From College to Corporation: How Recent Graduates Cope with Change

November 20, 2011

Guest Post by Cyndi Laurenti


College graduates’ new jobs may be in the same state or city, but many feel a culture shock nearly as profound as if they’d landed in a foreign country. New employees find they must quickly adjust if they hope to keep their jobs, particularly in the fast-paced IT industry, where years of online experience or a PhD aren’t enough to make it without serious work ethic to boot. In this sink-or-swim environment, recent graduates have to find ways of coping despite the challenges.
The first culture shock is the usually florescent-lit, indoor office environment itself. College campuses typically are comprised of several buildings, and students enjoy fresh air while walking between classes. Some employees, however, work eight or more hours in windowless interiors of large buildings. In the winter, these employees may see daylight only on weekends, and entry-level IT workers likely work in the depths of company computer centers or have their heads buried in bundles of wires day in and day out. New graduates often welcome business travel for the change of scenery. Others cope by going to the beach or hiking on weekends to make the most of the time they do have outside.

Another shock is the lack of breaks. Students have periodic school breaks, but employees get one or two weeks off all year. Once leisurely holidays become whirlwind family visits. The freedom from the daily homework grind may go a long way to compensate, but the prospect of working with no end in sight indefinitely will be a major hurdle for many.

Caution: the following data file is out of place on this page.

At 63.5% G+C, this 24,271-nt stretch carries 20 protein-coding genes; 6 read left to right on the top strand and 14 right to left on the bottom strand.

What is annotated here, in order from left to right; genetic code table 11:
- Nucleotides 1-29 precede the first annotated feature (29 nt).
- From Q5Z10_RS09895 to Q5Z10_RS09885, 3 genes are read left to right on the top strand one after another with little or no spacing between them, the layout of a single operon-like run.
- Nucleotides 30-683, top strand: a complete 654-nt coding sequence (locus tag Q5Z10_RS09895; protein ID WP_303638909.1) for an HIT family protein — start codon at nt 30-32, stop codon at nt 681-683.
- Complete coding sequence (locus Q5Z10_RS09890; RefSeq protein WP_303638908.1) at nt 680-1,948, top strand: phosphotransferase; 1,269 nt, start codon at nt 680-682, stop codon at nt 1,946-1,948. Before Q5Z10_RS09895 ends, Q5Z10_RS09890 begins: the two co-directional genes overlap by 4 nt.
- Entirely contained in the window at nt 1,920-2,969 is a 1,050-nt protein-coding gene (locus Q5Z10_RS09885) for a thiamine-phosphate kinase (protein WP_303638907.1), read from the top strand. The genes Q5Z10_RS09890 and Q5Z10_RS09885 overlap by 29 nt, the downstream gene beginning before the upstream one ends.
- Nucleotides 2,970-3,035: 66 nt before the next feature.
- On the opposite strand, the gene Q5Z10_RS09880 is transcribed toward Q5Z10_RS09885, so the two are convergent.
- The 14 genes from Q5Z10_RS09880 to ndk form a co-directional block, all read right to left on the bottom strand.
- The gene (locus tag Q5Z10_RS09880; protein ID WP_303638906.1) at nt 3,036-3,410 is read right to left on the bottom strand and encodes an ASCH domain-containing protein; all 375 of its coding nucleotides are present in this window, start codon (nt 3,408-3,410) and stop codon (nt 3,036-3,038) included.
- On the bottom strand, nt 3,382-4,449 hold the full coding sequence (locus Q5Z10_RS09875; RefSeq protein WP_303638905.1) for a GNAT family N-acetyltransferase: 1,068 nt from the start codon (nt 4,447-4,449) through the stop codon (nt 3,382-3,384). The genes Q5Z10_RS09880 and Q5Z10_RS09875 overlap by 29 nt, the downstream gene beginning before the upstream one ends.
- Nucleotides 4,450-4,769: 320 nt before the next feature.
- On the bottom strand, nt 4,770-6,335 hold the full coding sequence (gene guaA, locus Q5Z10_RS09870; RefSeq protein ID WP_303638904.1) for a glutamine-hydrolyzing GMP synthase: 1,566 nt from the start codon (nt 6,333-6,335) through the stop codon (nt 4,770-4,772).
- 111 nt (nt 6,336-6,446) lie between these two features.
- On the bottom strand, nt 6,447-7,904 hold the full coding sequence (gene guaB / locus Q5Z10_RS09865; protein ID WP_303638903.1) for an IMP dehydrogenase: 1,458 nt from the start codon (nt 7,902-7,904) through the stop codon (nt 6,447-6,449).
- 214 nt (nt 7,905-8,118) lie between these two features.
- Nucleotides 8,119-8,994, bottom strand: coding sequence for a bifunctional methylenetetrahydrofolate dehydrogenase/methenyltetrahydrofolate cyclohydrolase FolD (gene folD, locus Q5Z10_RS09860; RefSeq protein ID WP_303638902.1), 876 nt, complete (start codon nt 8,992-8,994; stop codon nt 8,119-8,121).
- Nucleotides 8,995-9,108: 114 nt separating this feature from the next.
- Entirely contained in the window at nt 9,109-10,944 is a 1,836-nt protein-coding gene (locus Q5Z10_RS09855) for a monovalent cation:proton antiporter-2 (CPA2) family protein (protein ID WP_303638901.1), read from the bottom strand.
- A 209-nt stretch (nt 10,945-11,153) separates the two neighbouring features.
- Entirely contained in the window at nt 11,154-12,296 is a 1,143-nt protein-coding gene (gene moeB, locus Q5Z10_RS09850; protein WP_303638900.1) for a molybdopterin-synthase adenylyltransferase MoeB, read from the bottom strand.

One of the biggest challenges for new graduates is time management. Some collegians become adept at arranging their class schedules around personal preferences. Night owls shun morning classes, weekend daytrippers avoid Friday classes. Corporate America, however, is designed for early risers working full weeks, and IT workers may even have to be on call at all hours. New graduates will have to learn about bedtime all over again. Since professors in auditorium-sized classes don’t call roll, many graduates of large universities must adjust to simply being present. Bosses not only take attendance every day, but demand punctual attendance.

College students have deadlines, of course, but the consequences are seldom dire. A grade may go down a letter, or, at the worst, a failed class many need repeating. Employers’ deadlines are usually absolute, and consequences can include being fired. Many graduates use their tech tools to help them with time management. Once they program their smartphone calendars, they may even prove more punctual than older workers relying on paper calendars.

Along similar lines, new hires may get their egos bruised by the corporate performance yardstick. In college, if students meet expectations, they get A’s. In the working world, the middle of the scale on a performance review is labeled “meets expectations.” To excel and rise to the next level, employees have to “far exceed expectations.” Tech-savvy graduates used to being the computer wizzes among their peers could find things upside down in new IT roles where they’re at the bottom of the pecking order.

In today’s tough job climate, many graduates’ foremost coping strategy is being thankful to have a job. Almost 70% of new grads are unemployed or working at a job outside their college major. For the lucky ones who are managing to find work in IT or any other field, that thankfulness propels them out of bed each morning and ready to deal with corporate culture.


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